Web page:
The Stamp Paper Scam, Real Story by Jayant Tinaikar, on Telgi's takedown & unveiling the scam of ₹30,000 Cr. READ NOW
The Stamp Paper Scam, Real Story by Jayant Tinaikar, on Telgi's takedown & unveiling the scam of ₹30,000 Cr. READ NOW

Kaartika Chitturi

Comedy Others


Kaartika Chitturi

Comedy Others

A Saturday Night Story

A Saturday Night Story

3 mins

Jeannie wasn’t happy about this at all. In fact, she thought this was the stupidest thing they’ve done so far.

“Can you be quiet please?” Tyler whispered loudly.

“I didn’t say anything!”

“Then stop thinking so loudly, I can hear you complain over the radio.” He countered back. They halted in a dimly lit street.

“Because it’s totally okay to wake someone up in the middle of the night to vandalize public property.” Jeannie dragged; her voice came out slightly muffled from the mask suffocating her. He got caught before, and she’s sure it’ll happen again.

“Firstly, this is art.” He began to paint the building in a shade that could be red or pink; it was difficult to tell in the dark. “And if you’re too scared why didn’t you say so first?”

“Because you didn’t tell me I was going to spend my night guarding you as you paint a masterpiece.” she mocked.

The next few minutes of silence were soon broken with a symphony of sirens. The one, both of them were familiar with. A look of horror crossed their faces, and all hell broke loose in Jeannie’s mind.

“I told you we were going to get caught!” she screamed frantically.

“Shut up! I have a license,” he paused for a moment, “which I left it in the dorm room.” He cursed himself for being careless while picking up to paint cans.

“What are you doing? Leave them here and run.” Jeannie panted. She pulled off the blue kitten mask in desperate need for oxygen.


“These are expensive paints. I’m not leaving them!”

In the cold night air of London, Jeannie’s asthma was catching up with her panic. The police were in the next street, and yet Tyler isn’t prepared to start sprinting for his life. This can only mean one thing – they’re going to spend Saturday night in jail.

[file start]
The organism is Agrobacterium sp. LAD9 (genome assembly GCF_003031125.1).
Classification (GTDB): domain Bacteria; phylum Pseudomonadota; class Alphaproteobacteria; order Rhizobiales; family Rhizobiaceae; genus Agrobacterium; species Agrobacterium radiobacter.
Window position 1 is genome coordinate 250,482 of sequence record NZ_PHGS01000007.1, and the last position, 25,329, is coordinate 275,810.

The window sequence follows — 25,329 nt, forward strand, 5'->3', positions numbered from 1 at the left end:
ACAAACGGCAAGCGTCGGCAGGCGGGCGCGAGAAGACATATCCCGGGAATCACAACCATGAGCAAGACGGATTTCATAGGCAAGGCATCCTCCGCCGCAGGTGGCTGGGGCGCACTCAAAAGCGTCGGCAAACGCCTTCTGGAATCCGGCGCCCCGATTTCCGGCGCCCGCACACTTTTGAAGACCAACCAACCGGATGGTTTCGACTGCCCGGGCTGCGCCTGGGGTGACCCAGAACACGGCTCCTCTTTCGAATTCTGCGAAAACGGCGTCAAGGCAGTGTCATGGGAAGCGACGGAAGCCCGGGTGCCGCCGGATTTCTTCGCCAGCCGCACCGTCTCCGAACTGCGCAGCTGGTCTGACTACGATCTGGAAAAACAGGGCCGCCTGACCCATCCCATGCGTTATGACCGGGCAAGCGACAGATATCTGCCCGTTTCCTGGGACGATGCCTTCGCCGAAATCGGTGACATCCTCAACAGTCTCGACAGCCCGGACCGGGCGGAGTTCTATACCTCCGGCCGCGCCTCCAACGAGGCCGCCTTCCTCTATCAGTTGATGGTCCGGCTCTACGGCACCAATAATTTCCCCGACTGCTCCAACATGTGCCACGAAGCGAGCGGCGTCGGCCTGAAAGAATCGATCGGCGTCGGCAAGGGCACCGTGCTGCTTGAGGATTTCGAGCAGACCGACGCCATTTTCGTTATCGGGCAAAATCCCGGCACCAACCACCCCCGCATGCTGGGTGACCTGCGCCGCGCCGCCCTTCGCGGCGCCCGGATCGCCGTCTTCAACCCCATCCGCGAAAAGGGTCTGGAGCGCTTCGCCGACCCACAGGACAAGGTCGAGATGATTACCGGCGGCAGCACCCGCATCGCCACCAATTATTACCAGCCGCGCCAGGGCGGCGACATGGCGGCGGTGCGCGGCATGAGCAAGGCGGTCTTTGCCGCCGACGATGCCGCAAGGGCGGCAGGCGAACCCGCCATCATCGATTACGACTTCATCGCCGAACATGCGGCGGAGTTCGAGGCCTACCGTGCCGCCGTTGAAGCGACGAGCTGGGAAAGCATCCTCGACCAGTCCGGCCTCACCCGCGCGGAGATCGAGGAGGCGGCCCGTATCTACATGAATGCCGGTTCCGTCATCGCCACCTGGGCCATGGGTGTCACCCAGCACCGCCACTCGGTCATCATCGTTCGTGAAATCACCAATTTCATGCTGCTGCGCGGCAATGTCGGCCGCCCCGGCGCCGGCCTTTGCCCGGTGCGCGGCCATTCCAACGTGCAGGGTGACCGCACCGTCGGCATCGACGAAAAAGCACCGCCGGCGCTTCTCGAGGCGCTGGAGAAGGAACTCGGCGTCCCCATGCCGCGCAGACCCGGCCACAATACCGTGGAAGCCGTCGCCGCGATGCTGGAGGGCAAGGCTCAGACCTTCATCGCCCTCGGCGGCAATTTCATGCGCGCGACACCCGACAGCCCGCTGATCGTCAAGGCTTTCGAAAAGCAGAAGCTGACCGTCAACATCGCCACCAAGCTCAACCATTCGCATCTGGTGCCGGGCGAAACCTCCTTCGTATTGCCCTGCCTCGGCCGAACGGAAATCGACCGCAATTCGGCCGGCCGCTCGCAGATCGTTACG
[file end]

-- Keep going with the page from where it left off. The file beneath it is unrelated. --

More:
“Hands up!” The police pointed were ready with their handcuffs. “Stop looking around. You can’t run away from this anymore. We’ve caught you this time!”

Brian rolled his eyes, they always say that. But the next day he’s continuing his business. He knows he can get away easily.

“Where are the drugs? Where are you hiding them?”

Brian shrugged innocently. After a long search of his bag, pockets all they’ve found was a wallet with too many pennies, a half-eaten sandwich, and keys.

“Perhaps we received wrong information, sir?” The man asked,

“No, it can’t be. He is the guy we need. Take him in for interrogation.” The officer demanded.


“Well, we got out of that. You can calm down now.” Tyler said.

“Ok, we got out; it was no thanks to you though. If Jeremy didn’t bring in your artist license, we would’ve been there all night.” Jeannie was still annoyed. A little relieved but still annoyed.

“I’m sorry.” He apologized for what felt like the hundredth time. “I’ll be careful next time.”

“Next time?” She couldn’t believe the guts Tyler had, “After everything that happened tonight, you think there’ll be the next time?”

“I think you’re just overreacting.” He rolled his eyes.

Jeannie huffed, she had nothing to say.

As the clock chimed into midnight, they walked away in beautiful and calm silence.

“That is it for Saturday Night's Story! Thank you for listening, have a great night!” I signed off the story.

It was an odd one, I thought. Where did Brian come from in Tyler and Jeannie’s story? I went over the script quickly and realized it. I sighed, hoping that my confident voice was good enough to cover the fact that both stories were mixed up. “A Wild Night Down the Artist Street” met with “The Beginning of the End of Brian Adams.”

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